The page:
Co-hosts Pat McDonald and Ben Kinsley recently sat down with Sharon Academy Head of School Michael Livingston to discuss some of the challenges facing Vermont’s independent schools. They specifically discussed their concerns over bill S.229.
S.229 is a bill seeking to expand special education requirements for independent schools that wish to accept students under Vermont’s school choice system. Students in the school choice program utilize their tax-based public tuition dollars to pay for enrollment at an independent school. School choice is a great system that offers students the flexibility to enroll in academic programs that complement the public school system. Having the ability to choose to pursue an education in an environment that is best suited to the student’s learning style has immense value.
On the surface S.229 appears to be a benevolent bill, ensuring access for students of all learning abilities to the full breadth of the school choice program. And indeed, schools who receive public dollars should work within their capacity to be accessible to the public. The keyword here, and a point of significant concern, is capacity. Where S.229 falls short is taking into account the real-world impacts of implementing these requirements within schools that are simply too small to handle it.
One of the biggest concerns staffing requirements. Simply, the employee pool to meet the new requirements does not exist. When a student with additional needs is placed in school, a teacher is initially provided for the student through the LEA through one academic year. This teacher is hired by the LEA – after that, the onus is on the school to provide the staffing. Many independent schools, especially the smaller ones, wonder what will happens if, despite their best efforts, they are not able to secure the proper staffing. This would put them in violation of Vermont rule and the likely result would be the affected student being forced back into the public school regardless of how successful they are at the independent school.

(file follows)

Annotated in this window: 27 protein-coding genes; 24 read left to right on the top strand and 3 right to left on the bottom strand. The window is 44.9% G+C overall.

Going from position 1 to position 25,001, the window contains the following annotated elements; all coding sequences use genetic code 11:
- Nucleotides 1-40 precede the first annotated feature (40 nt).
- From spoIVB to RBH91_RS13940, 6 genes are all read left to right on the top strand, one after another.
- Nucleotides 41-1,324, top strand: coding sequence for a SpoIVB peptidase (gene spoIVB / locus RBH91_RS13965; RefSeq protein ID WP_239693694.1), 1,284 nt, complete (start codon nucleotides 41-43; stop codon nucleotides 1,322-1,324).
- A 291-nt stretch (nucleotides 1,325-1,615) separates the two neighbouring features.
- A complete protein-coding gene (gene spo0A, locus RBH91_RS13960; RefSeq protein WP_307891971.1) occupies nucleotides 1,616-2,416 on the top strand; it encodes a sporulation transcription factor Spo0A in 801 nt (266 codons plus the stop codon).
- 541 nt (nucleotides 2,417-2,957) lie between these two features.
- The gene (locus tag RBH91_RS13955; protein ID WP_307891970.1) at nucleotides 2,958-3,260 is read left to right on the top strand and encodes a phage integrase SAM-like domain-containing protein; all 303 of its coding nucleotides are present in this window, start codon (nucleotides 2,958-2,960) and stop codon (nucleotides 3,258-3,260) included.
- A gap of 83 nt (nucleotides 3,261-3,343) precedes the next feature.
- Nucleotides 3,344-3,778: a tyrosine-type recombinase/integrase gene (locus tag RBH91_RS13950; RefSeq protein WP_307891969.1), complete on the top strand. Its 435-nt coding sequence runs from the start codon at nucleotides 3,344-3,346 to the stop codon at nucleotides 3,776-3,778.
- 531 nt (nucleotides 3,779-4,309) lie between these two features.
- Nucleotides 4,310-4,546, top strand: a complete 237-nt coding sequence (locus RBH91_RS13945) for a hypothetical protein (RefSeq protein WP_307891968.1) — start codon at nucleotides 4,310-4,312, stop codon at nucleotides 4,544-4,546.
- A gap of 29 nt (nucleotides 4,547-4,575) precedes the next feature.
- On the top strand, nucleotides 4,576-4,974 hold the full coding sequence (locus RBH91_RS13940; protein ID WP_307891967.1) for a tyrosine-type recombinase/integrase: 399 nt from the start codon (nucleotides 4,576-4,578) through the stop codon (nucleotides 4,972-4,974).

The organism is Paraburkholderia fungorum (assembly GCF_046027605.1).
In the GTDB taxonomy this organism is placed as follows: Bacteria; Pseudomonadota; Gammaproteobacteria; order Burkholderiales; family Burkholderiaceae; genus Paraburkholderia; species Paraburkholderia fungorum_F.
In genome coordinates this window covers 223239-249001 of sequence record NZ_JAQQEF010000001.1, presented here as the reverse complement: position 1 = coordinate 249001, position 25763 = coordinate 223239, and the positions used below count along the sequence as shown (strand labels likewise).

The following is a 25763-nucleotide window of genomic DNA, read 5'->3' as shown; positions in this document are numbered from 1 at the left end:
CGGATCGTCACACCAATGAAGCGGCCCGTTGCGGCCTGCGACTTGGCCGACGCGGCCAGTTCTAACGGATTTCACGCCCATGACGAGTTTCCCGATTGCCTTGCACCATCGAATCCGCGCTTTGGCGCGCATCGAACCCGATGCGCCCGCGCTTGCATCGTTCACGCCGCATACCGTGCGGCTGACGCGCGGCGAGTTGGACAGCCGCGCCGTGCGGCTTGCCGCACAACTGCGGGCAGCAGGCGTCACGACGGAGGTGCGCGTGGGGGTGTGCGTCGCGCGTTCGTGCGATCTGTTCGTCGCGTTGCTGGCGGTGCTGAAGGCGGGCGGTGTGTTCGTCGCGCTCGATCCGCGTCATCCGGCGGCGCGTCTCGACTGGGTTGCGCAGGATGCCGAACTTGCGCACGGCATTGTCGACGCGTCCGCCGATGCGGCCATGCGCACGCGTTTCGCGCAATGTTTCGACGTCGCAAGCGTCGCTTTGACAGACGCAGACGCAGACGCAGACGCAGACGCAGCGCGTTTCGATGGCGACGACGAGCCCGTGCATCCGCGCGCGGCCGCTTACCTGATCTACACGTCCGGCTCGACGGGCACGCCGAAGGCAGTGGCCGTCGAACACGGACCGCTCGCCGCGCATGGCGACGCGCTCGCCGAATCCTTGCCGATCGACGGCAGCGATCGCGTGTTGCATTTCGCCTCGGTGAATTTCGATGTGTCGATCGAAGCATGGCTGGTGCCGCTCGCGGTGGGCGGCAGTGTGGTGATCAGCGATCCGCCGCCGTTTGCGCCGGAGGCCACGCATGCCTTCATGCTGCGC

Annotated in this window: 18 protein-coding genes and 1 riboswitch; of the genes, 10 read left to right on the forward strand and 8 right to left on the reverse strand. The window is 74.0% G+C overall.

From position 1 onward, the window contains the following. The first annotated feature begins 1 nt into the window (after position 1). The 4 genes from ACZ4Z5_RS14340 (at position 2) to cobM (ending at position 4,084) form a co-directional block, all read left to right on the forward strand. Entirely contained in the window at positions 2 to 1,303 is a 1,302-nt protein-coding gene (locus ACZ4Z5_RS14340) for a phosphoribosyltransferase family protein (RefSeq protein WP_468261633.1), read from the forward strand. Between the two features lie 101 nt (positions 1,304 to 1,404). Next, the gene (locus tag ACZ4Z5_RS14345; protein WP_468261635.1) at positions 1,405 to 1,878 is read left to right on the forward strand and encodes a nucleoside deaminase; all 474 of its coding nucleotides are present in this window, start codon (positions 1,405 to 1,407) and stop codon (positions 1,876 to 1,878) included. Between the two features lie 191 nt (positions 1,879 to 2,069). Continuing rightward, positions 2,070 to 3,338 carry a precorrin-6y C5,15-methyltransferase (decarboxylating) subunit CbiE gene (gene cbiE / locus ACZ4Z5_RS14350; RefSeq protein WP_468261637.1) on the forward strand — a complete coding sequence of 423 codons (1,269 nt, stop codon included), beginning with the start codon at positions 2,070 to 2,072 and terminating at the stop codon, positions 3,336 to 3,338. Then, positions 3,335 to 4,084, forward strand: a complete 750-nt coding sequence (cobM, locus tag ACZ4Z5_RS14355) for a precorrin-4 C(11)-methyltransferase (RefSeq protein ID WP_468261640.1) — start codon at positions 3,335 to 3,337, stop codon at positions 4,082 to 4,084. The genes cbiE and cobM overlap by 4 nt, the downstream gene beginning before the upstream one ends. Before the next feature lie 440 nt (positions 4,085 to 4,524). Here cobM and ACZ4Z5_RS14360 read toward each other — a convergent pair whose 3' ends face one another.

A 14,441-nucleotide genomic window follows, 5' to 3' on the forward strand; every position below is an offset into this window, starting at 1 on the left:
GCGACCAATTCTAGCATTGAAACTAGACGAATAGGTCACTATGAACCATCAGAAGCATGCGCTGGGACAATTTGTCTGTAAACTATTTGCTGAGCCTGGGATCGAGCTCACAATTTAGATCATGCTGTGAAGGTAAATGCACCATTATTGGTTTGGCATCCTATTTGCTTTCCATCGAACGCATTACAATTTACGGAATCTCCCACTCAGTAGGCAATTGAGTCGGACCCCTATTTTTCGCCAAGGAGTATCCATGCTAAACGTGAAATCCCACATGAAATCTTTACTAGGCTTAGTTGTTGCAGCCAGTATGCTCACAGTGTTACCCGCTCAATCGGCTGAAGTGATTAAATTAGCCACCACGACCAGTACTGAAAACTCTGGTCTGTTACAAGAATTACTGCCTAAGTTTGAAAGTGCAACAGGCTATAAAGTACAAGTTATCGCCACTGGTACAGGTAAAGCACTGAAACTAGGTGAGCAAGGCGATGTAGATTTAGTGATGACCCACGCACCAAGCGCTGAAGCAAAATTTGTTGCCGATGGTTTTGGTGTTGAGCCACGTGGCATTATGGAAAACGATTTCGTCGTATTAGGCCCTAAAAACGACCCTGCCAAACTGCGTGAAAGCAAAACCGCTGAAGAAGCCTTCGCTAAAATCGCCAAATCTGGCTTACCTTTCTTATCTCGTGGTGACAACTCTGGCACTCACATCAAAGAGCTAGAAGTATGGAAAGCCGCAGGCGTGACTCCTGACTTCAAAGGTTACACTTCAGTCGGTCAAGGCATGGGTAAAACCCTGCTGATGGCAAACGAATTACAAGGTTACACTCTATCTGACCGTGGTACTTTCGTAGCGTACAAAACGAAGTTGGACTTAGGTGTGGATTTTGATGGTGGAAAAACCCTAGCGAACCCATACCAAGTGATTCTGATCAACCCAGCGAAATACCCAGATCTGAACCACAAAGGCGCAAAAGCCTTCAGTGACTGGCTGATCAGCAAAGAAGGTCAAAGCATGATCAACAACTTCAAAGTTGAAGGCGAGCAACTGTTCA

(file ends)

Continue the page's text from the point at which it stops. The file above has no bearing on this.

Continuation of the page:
The paperwork and admin responsibility is another major concern as well. The state and federal paperwork required is significant. Large schools have the capacity to handle the workflow, however it would be far too much for a small school to endure. Faced with this additional workload, this could either cause schools to stop accepting public tuition students or cause them to have to close altogether. This is very detrimental to school choice.
There is a sentiment within the independent schools that S.229 is a solution looking for a problem and one that only impacts a very small number of students. According to Mill Moore, Executive Director of the Vermont Independent Schools Association, school choice attendance at independent schools this year is 2810 students, while 2908 choice students chose to attend public schools. The independent schools enrollment is spread out over 45 schools, of which 11 currently are approved to provide special education services. Those 11 schools are the larger schools, enrolling 90% of all tuitioned students. That means only approximately 280 students are being publicly tuitioned to independent schools that do not provide special education. If the statewide proportion of students on special education programs of 16% were applied to that small group, it would mean this legislation would only impact approximately 44 students on IEPs, out of a statewide total of more than 13,000.
Given the concerns surrounding this bill, there is much reason for caution. The exact legislation is still under discussion, but the question really needs to be asked whether the intended benefits of this bill are really worth jeopardizing school choice and Vermont’s independent schools.
Note: Guest Michael Livingston discussed lots of issues and topics, not all of which are included in the above summary. If you would like to see the entire show, please go to vote802.com for this show and a complete listing of all Vote for Vermont shows.
The comments reflected in this article are opinions stated by our guests, and should not be considered the opinion or position of Campaign for Vermont, its Staff, or its Officers. Any rebuttals are welcome and can be expressed on the websites and Facebook pages of VFV and CFV.
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